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Review: Wilco's 'Ode to Joy' delivers under pulsing beat

Wilco, "Ode to Joy" (dBpm) From the opening beats of the first song on Wilco's latest album "Ode to Joy," it's clear this is a record driven by drummer Glenn Kotche. Setting a one-two march-like beat on "Bright Leaves," Kotche drives the song and ultimately the record forward as lead singer Jeff Tweedy's vocals and lyrics explore familiar themes of loss, pain, exhaustion and yes, even joy.

It's a more understated minimalistic musical approach for Wilco on its 11th record. Acoustic instruments and subtly sung vocals (and that ever-present drum beat) win out over howling guitars and anthem rock choruses.

Every Wilco record has a personality of its own. This one almost feels like a Tweedy-Kotche duo effort, with the rest of the band making guest appearances as warranted. But it's two songs that more fully showcase the entire band that are standouts on "Ode to Joy."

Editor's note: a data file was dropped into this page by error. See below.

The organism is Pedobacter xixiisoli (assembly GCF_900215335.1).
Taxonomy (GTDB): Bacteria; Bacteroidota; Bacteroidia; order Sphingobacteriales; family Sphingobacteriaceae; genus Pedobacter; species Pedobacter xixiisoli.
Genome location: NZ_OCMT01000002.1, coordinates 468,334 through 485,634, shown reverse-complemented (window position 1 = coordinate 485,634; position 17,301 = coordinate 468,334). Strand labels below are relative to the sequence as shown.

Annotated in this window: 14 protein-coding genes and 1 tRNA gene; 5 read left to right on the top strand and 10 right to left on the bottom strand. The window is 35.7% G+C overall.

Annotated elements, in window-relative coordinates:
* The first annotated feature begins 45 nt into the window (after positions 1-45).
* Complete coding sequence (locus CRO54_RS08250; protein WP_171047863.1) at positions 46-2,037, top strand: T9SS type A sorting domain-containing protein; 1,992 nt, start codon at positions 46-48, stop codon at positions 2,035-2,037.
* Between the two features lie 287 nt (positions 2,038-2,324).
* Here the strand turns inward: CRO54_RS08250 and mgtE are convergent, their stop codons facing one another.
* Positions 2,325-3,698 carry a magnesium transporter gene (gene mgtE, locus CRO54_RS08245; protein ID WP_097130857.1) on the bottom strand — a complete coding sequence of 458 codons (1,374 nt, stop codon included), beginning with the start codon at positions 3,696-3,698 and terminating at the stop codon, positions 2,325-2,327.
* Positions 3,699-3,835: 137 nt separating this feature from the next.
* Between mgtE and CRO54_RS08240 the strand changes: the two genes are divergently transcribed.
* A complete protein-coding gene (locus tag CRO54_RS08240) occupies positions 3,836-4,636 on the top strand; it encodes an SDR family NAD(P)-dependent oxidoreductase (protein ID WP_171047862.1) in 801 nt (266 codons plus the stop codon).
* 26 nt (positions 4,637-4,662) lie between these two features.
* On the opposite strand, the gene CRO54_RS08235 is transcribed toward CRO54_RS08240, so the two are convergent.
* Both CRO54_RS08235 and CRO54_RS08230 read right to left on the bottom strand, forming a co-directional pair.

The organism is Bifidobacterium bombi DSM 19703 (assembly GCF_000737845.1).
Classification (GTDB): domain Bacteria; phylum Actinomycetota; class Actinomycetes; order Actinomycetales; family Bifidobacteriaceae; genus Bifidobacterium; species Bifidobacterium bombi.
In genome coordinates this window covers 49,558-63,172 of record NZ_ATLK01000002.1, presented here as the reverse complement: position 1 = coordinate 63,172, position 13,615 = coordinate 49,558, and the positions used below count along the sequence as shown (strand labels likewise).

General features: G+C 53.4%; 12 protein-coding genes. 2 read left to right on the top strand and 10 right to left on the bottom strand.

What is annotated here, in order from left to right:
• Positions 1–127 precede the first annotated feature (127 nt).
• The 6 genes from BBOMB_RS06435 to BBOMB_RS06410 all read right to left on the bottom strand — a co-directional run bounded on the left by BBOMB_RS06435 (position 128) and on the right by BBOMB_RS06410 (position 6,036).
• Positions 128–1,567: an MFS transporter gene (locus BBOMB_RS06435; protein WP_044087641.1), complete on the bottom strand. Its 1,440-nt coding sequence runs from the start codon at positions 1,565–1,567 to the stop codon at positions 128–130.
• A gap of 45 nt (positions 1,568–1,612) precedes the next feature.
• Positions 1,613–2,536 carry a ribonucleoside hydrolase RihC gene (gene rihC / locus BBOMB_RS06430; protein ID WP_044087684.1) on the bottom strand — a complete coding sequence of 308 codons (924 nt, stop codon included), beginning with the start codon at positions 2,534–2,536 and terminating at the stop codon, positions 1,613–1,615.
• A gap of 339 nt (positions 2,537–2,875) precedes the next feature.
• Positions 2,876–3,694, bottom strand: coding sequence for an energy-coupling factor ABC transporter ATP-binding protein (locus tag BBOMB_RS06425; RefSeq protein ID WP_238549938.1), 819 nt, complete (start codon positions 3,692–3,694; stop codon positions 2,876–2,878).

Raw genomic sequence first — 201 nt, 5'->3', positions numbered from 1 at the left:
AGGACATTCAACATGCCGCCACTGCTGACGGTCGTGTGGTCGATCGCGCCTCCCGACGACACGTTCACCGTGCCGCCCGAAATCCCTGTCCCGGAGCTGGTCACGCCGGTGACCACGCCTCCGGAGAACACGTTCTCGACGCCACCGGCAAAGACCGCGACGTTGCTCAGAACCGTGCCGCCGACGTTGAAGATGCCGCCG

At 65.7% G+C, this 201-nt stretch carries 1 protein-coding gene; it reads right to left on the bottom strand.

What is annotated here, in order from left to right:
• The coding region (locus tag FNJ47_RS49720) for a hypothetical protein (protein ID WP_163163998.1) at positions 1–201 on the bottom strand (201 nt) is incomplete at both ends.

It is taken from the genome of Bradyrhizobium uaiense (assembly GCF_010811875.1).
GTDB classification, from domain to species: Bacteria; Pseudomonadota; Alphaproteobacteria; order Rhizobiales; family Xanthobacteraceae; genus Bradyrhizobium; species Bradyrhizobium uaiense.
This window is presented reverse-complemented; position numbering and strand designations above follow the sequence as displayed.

On "Love is Everywhere (Beware)," Tweedy strikes a cautionary pose about being too accepting of the love that surrounds us, while also welcoming it. And on "Everyone Hides," Kotche drives an infectious beat and memorable melody.

The music video for that song — which features the band on a Beatles-esque hide and seek game in the streets of Chicago — is worth seeking out. Think of it as a love letter to the city the band calls home, with a sly wink and a nod to the Wilco's fans and its own history.

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